Home > Conscious > Chapter 4 > 4.5. θ-γ Nested Oscillations



Figure 4-11. θ-γ nested oscillation. "A, B, C, D" represent different items located at distinct phases in a θ cycle. Each item corresponds to a different γ cycle. The items within a θ cycle can be perceived simultaneously. [Source: Zhang et al, 2016.]

The θ-γ nested oscillation (Figure 4-11) encodes the information about memory and sensory inputs (Lisman and Jensen , 2013). For instance, while playing tennis, you may see "a white ball moves rapidly along a direction." This event consists of four items: the ball's shape, color, moving direction and moving speed. Different items are processed by different populations of neurons. The information about an item is represented by the neuronal firing within a γ cycle.

For simplicity, suppose the color is represented by only ten neurons. "0" and "1" denote the states of "resting" and "firing" respectively. In the same γ cycle, some neurons may be at rest while the others are firing. The states of this group of neurons can then represent the color information, such as:


The function of the θ-γ nested oscillation is to arrange different items in order. Each item represented by a γ cycle is placed at a different phase in the θ cycle. In this manner, the brain can process a number of different items simultaneously without being confused. The "working memory" refers to the information that is being processed by the brain, including the items encoded by θ-γ nested oscillation. Since the period of a θ cycle is about seven times the period of a γ cycle, the working memory can store only about seven items, in agreement with the finding of George A. Miller (Miller, 1956).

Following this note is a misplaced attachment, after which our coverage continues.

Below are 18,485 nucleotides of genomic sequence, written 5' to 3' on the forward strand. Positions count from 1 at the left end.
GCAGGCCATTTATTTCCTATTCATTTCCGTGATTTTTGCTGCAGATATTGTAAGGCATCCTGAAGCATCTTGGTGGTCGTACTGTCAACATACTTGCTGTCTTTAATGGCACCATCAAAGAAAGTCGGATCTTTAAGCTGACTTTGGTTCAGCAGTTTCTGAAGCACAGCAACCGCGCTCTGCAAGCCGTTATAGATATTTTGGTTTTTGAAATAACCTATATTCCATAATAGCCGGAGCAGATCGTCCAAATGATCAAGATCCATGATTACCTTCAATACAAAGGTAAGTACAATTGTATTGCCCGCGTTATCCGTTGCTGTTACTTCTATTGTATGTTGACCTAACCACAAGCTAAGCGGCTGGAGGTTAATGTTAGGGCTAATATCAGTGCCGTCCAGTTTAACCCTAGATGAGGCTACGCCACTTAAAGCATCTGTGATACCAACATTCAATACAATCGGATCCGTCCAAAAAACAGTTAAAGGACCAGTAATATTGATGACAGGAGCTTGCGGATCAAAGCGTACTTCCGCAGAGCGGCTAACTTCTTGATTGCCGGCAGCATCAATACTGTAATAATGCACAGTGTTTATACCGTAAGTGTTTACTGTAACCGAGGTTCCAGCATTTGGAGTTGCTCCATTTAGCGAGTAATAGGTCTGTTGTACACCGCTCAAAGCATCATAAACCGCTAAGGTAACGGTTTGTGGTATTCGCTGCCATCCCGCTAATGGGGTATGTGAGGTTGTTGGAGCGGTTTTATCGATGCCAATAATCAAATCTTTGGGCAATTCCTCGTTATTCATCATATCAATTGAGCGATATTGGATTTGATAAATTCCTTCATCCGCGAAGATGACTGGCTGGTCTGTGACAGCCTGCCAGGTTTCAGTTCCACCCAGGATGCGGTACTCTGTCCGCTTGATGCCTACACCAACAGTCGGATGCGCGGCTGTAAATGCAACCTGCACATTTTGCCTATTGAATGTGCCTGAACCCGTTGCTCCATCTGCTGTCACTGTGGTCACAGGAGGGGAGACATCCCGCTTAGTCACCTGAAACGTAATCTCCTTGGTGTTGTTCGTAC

Not only can we perceive an individual item, but also an entire event at once. As mentioned above, different items are processed by different populations of neurons. Then, how can the brain combine the information of different items? This "binding problem" is at the core of consciousness. Any working theory on consciousness must be able to solve the binding problem. The Geon Hypothesis proposed in Chapter 8 can reasonably explain the binding problem. In short, the ISO-nested α oscillation (ISO-α) may create a system with basic consciousness, which is a geon composed of gravitational (GR) waves only. The information encoded by the θ-γ nested oscillation is carried by GR waves, similar to the information of TV contents carried by electromagnetic waves. Perception of all items in a θ cycle occurs when the θ-γ modulated GR waves are bound with the gravitational geon. The TV set captures the information carried by electromagnetic waves by the "resonance" between its electronic circuits and electromagnetic waves. ISO-α may bind the θ-γ modulated GR waves by "synchronization". Their binding is most likely to happen when the α frequency is twice the θ frequency.